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Using Machine Learning to Predict Sensorineural Hearing Loss

Shew, Matthew, MD; Staecker, Hinrich, MD, PhD

doi: 10.1097/01.HJ.0000558452.52280.9b
Machine Learning
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Dr. Shew, left, is the chief resident in the department of otolaryngology head and neck surgery at the University of Kansas, and will start his neurotology fellowship at Washington University's department of otolaryngology head and neck surgery in July 2019. Dr. Staecker is a professor and division head for otology, neurotology, and skull base surgery at the University of Kansas.

Sensorineural hearing loss (SNHL) is the most common neurodegenerative disease, estimated to affect over 432 million adults and 34 million children worldwide.1 Despite this prevalence, clinical testing does not yield a cell- or molecular-based identification of the underlying etiology of hearing loss, making it difficult to develop pharmacological or molecular treatments. A key to improving diagnosis and treatment is the development of reliable biomarkers for the myriad of active inner ear disorders. Micro-RNAs (miRNAs) are short ribonucleic acids that regulate a variety of cellular processes, including post-transcriptional gene regulation. They have been identified in all body fluids, and gained significant momentum within the literature over the recent decades because of their prominent role in various disease states, from cancer to Alzheimer's.2 Interestingly, miRNAs have been recognized as a promising diagnostic and prognostic marker for otherwise difficult-to-diagnose neurodegenerative diseases such as Alzheimer's and Parkinson's disease.3

Figure 1.

Figure 1.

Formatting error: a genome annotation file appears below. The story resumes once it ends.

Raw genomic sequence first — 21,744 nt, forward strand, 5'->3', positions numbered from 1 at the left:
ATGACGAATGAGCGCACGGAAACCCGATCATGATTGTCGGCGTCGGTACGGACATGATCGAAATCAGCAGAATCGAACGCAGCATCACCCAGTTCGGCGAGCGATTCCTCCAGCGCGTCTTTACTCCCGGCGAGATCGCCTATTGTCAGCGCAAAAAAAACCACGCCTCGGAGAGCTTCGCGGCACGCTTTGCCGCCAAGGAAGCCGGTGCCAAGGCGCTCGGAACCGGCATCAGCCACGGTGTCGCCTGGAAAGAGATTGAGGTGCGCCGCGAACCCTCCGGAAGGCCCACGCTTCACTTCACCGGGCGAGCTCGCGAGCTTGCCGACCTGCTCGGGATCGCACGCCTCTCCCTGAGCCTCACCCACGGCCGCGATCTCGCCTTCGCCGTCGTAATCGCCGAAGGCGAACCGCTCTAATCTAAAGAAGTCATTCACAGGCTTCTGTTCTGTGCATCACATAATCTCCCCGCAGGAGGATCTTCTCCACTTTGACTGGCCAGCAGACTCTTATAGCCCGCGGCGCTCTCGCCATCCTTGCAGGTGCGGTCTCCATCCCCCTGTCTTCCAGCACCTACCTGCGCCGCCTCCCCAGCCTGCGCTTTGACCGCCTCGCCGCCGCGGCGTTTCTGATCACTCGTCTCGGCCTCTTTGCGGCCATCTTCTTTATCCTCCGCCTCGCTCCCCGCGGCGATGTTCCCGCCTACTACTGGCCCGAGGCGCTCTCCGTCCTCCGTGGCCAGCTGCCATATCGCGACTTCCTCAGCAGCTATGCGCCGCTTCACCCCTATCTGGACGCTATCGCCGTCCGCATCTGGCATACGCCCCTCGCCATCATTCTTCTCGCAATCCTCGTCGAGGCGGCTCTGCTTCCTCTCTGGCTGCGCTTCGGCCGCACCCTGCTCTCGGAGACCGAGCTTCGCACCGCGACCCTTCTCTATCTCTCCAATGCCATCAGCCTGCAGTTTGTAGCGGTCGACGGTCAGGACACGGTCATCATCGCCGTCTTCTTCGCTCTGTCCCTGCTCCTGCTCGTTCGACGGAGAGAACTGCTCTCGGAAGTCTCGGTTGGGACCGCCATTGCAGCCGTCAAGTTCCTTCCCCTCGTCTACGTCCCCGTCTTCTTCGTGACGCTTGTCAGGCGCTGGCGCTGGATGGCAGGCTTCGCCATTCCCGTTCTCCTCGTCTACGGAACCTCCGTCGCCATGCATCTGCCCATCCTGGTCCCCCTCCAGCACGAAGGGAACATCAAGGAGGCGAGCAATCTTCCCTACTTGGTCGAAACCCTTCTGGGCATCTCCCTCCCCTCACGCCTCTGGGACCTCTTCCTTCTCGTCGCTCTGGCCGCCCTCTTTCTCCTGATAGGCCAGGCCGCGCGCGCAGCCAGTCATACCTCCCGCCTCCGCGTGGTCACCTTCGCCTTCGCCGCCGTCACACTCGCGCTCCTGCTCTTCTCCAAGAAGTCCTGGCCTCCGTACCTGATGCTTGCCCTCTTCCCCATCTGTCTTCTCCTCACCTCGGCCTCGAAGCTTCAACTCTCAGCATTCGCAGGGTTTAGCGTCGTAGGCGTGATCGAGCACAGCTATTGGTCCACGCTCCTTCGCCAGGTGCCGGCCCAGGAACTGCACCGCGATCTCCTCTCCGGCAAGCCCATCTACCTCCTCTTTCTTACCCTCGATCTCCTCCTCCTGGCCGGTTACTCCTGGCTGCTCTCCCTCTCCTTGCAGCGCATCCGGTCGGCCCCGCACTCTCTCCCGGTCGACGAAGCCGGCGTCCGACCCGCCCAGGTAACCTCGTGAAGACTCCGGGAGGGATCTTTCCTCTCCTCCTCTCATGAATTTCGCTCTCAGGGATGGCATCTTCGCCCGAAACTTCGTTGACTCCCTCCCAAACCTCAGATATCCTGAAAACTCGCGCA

Our group recently demonstrated that miRNA profiling within the inner ear using human perilymph is a feasible and safe method that can offer significant insights into inner ear disorders on cellular and molecular levels.4 In our search for hearing-specific biomarkers, we discovered that various inner ear disorders exhibited distinct disease-specific miRNA expression profiles. Along similar lines, multiple studies have shown that miRNAs play a significant role in sudden sensorineural hearing loss and inner ear development.5 However, some challenges in analyzing miRNA data from the inner ear are the immense and variable expression patterns across different disease states.

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MACHINE LEARNING

Machine learning (ML) offers a solution to this challenge because of its ability to quickly analyze and learn from large amounts of information. ML is a sub-discipline of artificial intelligence that borrows from multiple disciplines, including mathematics, statistics, and computer science. ML is also able to recognize patterns and make predictions based on what it has learned. While statistics is focused on inferences related to causation and how a system of components relate to each other, ML is a novel way of analyzing data in that it makes predictions based on large sets of data.

In our work, we used ML to build disease-specific algorithms to predict various degrees of SNHL in different inner ear pathologies based on perilymph-derived miRNA expression profile alone.6 We collected 2 to 5 uL of perilymph from patients whose inner ears were opened as part of a procedure (cochlear implantation and stapedectomy). We analyzed the perilymph using the Affymetrix GeneChip miRNA 4.0 microarray (Fig. 1). All patients underwent pure tone audiometry (PTA) prior to their respective procedures. We then analyzed the miRNA dataset unique to inner ear pathologies using a supervised machine learning classification model and considered multiple decision models, including multiclass decision forest, decision jungle, logistic regression, and neural networks. We created the model using a 70/30 split, where 70 percent of the patients were used to construct the model and the other 30 percent were used to test the ML model. The permutation feature of importance in ML allows it to understand which component and at what weighted value that component was used to create the model. In this case, the permutation feature of importance listed the key miRNA that the algorithm used to make the diagnosis. After constructing the model, we introduced a blind miRNA sample to determine if ML could make an accurate diagnosis based on the perilymph miRNA expression profile alone.